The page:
How does salt and light bring kingdom influence to a society which seems very likely bent on destroying itself? I for one would like to champion the dignity of the individual. Engaging in the emotional blame game on either side is both counterproductive and unspiritual. Seeking to truly understand the situations that have brought us to this point and having compassion for obviously hurting people will undergird a move to restore community. Filtering anger and inflammatory rhetoric through the lens of “considering your brother better than yourself” will open avenues of connection rather than separation. Truly, the “powers that be, soon to be the powers that were” are in some way profiting from all the turmoil, angst, and division that they are perpetuating. My job as a believer is to demonstrate in my little corner of life not just tolerance, but loving acceptance (Scriptural definition: to regard favorably). Not just sympathy but compassion as described by the apostles in the New Testament: “to suffer with another, to be affected similarly,…to be touched with, to have mercy, to show kindness, by beneficence, or assistance, to have pity, a feeling of distress through the ills of others.” Before I have an opinion I must have a heart aligned with my God. That’s the hard part! When my heart is right, I can then be useful in changing the landscape – perhaps not of the entire culture – but of my own sphere of influence. Finally, I must be watchful for opportunities to act – to demonstrate that I treasure the individual more than my opinion. This requires that I look deeper than skin color, sexuality and gender and certainly past offensive (to me) behavior. I also have to be ready to speak to my peers to encourage compassion and challenge misconception. I must do all I can on my part not to let difference divide. I must be talking to God and listening for His bidding. The incubator for all this is love and forgiveness – the hardest and most foundational kingdom attitudes!! It will probably look different than I thought it might, or what others are doing. The important thing is to go where He sends. Be His hands and heart and voice. Begin by looking at each and every person as an indescribably amazing eternal being – and then proceed.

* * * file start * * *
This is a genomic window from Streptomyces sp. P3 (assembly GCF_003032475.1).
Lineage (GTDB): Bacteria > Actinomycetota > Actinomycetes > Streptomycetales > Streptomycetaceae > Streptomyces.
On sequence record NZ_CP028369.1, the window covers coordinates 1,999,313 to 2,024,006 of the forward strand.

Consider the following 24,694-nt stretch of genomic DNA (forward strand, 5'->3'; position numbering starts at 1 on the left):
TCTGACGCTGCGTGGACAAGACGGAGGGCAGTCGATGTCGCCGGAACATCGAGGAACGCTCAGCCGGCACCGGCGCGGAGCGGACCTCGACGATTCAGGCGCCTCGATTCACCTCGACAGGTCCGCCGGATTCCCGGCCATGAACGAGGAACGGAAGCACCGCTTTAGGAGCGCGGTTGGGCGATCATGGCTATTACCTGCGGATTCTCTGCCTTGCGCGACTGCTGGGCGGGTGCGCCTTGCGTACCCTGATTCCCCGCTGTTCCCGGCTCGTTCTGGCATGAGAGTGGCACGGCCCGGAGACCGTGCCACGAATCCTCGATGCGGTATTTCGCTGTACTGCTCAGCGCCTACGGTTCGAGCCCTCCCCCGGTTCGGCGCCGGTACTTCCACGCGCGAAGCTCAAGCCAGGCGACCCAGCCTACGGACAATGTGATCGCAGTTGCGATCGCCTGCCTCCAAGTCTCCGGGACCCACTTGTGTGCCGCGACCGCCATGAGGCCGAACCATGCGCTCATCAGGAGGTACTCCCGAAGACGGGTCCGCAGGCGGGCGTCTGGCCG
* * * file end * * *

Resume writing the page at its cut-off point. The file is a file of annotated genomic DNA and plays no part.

FOOD FOR THOUGHT
“Since this is the kind of life we have chosen, the life of the Spirit, let us make sure that we do not just hold it as an idea in our heads or a sentiment in our hearts, but work out its implications in every detail of our lives. That means we will not compare ourselves with each other as if one of us were better and another worse. We have far more interesting things to do with our lives. Each of us is an original.”                 Galatians 5:25-26 Message
“May the grace of our Lord Jesus, the Anointed One, infuse your spirit with His, brothers and sisters. Amen”    Galatians 6:18 Voice

IMPORTANCE OF THE INDIVIDUAL

(from Alexander Maclaren’s obserrvations about Exodus 2)

“The set of opinion at present minimises the importance of the individual, and exalts the spirit of the period, as a factor in history. Standing beside Miriam, we may learn a truer view, and see that great epochs require great men, and that, without such for leaders, no solid advance in the world’s progress is achieved. Think of the strange cradle floating on the Nile; then think of the strange grave among the mountains of Moab, and of all between, and ponder the same lesson as is taught in yet higher fashion by Bethlehem and Calvary, that God’s way of blessing the world is to fill men with His message, and let others draw from them. Whether it be ‘law,’ or ‘grace and truth,’ a man is needed through whom it may fructify to all.”